Tuesday, December 16, 2014

White Rhone Blend - Marsanne/Roussanne

Marsanne originates in France's Rhone Valley, where it is the mainstay of the whites of this area. It is one of eight white grape varieties allowed in the Côtes du Rhône appellation and forms the foundation of white Hermitage. Unlike Roussanne, it is an aggressive producer with no significant growing problems, and has gradually taken oven the role of blending that traditionally was held in many Rhône appellations by Roussanne. Marsanne vines produce a relatively heavy crop of loosely clustered berries which tend to absorb the mineral flavors of the soils in which it is grown.

Marsanne produces wine which is round and dry with a slight almond and herbal flavor, high alcohol and low acidity. Rich mineral, wax, marzipan and citrus notes are markers at its best. Marsanne is widely planted in Australia, and does especially well in Victoria. It has also found a following in California where it has a nice peachy quality as well as an inherent nuttiness.

Roussanne is a difficult varietal to grow. The russet-colored grapes are susceptible to powdery mildew and rot, they ripen late, and even in the best conditions the vine is a shy producer. Roussanne gives irregular yields, and is easily damaged by wind and drought. If picked underripe or in large crop loads, the resulting wines may be thin and tart. Patient growers are paid handsomely, though. No other varietal gives such unique aromas and vibrant natural acidity.

In the Southern Rhône, Roussanne is one of four white grape varietals permitted in Châteauneuf-du-Pape. In the Northern Rhône, Roussanne is frequently blended with Marsanne  in the appellations of Hermitage, Crozes-Hermitage, and Saint Joseph to provide acidity, minerality and richness. As a single varietal wine, it reaches its pinnacle as the sole component of Château de Beaucastel’s Roussanne Vieille Vignes. Unlike the foursquare Marsanne, it produces high acid, light-bodied wine with delicate herbal tea, melon and honeysuckle aromas.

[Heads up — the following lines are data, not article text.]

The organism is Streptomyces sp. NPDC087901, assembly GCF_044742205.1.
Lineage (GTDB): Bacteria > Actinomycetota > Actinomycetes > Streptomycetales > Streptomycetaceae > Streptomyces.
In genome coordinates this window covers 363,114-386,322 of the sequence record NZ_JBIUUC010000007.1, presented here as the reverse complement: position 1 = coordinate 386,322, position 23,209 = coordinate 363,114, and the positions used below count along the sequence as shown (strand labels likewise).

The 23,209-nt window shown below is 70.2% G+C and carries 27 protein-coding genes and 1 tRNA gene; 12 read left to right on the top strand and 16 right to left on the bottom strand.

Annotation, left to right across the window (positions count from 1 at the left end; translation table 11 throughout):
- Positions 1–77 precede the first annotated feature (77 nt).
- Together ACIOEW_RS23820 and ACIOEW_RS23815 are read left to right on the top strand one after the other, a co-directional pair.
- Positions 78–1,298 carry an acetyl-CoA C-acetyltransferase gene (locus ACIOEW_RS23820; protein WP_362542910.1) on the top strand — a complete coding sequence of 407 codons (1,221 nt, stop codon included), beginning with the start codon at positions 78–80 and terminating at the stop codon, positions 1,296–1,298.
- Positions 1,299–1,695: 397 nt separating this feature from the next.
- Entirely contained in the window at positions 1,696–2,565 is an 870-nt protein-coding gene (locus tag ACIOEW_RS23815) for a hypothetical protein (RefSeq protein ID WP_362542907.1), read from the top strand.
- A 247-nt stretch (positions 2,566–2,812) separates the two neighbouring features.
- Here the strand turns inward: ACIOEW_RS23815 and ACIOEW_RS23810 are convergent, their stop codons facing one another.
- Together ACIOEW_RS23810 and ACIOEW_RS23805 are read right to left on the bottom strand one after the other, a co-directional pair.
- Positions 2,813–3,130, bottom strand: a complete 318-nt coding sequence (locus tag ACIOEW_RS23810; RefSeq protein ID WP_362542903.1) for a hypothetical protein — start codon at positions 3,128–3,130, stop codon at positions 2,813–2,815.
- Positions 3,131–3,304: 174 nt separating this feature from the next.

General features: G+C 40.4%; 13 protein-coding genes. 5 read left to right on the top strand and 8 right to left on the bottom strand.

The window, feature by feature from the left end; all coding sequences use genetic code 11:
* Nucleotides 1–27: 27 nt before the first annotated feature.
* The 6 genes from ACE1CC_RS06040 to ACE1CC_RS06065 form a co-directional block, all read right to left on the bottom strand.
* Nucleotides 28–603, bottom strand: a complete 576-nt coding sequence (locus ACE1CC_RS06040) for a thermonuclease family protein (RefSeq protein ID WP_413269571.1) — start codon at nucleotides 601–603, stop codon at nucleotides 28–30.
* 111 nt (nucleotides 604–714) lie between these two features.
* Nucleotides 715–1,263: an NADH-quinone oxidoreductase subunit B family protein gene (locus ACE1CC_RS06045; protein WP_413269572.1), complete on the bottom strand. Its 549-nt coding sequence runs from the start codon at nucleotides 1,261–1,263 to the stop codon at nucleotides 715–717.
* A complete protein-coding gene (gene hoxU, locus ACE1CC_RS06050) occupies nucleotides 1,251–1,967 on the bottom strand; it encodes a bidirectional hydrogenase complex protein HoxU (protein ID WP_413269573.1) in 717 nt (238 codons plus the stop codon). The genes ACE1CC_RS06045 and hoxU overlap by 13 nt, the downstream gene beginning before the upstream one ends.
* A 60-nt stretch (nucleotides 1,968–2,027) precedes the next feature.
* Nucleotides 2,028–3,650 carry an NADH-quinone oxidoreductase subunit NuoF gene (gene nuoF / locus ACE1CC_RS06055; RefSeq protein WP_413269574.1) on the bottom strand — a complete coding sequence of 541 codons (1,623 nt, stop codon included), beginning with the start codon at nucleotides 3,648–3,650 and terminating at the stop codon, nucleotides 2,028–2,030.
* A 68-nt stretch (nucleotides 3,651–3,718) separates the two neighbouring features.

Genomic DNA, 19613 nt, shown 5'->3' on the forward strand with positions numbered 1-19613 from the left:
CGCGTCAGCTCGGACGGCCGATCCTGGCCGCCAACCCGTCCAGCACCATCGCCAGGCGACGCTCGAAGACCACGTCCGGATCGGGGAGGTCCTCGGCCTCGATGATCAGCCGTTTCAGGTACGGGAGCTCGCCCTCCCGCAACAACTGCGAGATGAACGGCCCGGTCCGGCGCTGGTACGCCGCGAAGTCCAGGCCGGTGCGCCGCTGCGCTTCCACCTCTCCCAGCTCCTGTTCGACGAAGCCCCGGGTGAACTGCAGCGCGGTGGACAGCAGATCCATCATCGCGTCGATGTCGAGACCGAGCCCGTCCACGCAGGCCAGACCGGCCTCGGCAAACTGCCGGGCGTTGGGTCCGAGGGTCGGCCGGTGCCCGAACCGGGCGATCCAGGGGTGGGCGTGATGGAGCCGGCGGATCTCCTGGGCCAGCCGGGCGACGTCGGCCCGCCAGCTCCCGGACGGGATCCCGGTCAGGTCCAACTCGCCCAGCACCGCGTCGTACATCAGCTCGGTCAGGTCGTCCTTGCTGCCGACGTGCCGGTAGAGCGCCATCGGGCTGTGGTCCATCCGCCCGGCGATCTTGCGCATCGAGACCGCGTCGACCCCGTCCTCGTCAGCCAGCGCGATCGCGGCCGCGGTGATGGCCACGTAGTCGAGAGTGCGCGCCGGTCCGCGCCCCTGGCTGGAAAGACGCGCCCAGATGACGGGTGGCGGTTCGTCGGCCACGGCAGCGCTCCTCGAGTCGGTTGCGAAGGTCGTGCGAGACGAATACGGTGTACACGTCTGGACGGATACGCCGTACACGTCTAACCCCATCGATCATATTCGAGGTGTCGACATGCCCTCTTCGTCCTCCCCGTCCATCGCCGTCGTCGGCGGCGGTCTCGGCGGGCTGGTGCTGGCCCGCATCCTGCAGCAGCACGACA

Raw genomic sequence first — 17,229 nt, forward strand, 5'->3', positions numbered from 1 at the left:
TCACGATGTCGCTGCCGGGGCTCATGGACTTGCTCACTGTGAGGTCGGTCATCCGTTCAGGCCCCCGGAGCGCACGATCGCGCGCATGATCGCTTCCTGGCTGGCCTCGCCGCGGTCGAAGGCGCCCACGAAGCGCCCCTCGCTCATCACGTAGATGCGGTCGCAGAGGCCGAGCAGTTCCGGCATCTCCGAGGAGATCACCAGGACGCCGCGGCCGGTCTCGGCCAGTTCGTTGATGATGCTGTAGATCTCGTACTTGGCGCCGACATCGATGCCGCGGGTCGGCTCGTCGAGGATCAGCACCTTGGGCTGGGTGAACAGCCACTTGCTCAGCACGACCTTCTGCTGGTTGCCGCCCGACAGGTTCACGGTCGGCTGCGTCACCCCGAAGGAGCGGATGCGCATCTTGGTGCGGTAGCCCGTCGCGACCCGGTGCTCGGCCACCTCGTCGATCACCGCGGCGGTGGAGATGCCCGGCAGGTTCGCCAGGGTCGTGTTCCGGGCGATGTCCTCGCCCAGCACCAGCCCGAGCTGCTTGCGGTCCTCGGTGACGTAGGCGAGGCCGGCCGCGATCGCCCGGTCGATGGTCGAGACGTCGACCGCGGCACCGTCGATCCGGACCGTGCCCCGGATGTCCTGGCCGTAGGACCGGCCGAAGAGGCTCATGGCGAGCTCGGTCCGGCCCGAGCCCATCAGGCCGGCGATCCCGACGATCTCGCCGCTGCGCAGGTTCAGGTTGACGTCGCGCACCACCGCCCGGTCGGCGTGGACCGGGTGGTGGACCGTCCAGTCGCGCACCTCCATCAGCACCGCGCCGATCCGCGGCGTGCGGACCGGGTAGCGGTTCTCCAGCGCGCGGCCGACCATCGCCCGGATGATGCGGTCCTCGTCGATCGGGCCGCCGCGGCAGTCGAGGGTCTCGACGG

Roussanne is also found the Savoie region of France (where it is known as Bergeron), and in limited quantities in Australia and Italy. In the United States, Roussanne is planted in the Central Coast and Sonoma regions of California, as well as in the Yakima Valley of Washington State.

Along the Mediterranean coast in the Languedoc-Roussillon region of France, Marsanne and Roussanne turn up in wines such as Corbieres Blanc, Minervois Blanc and Coteaux du Languedoc Blanc; Marsanne is found in Provence appellations including Cassis Blanc.

Marsanne: rich mineral, wax, marzipan, peach and citrus notes, high alcohol and low acidity.

Roussanne:  delicate herbal tea, melon and honeysuckle aromas, low alcohol and high acidity.

Marsanne/Roussanne blends: Rhone Valley, Languedoc-Roussillon, Provence, Victoria, Savoie, Columbia Valley, Sonoma, Sierra Foothills, Central Coast, Santa Barbara.

Chave Hermitage Blanc, Rhone Valley (France)
Marc Sorrel Hermitage Blanc, Rhone Valley (France)
Château de Beaucastel Roussanne Vieille Vignes, Rhone Valley (France)
Domaine de Caillou Châteauneuf-du-Pape Blanc, Rhone Valley (France)
Esprit de Beaucastel Blanc, Paso Robles, California (USA)
Alban Roussanne Central Coast California (USA)
Qupe Roussanne, Alban Vineyard, Edna Valley, California (USA)
Peay Vineyards Roussanne/Marsanne, Sonoma Coast, California (USA)
Mitchelton Museum Release Marsanne, Nagambie Lakes, Victoria (Australia)

Best Value
Cotes de Tablas Blanc, Paso Robles, California (USA)
Chateau Tahbilk Marsanne, Goulburn Valley, Victoria (Australia)

© Copyright 2014 Master Sommelier Catherine Fallis, Planet Grape LLC. All Rights Reserved.

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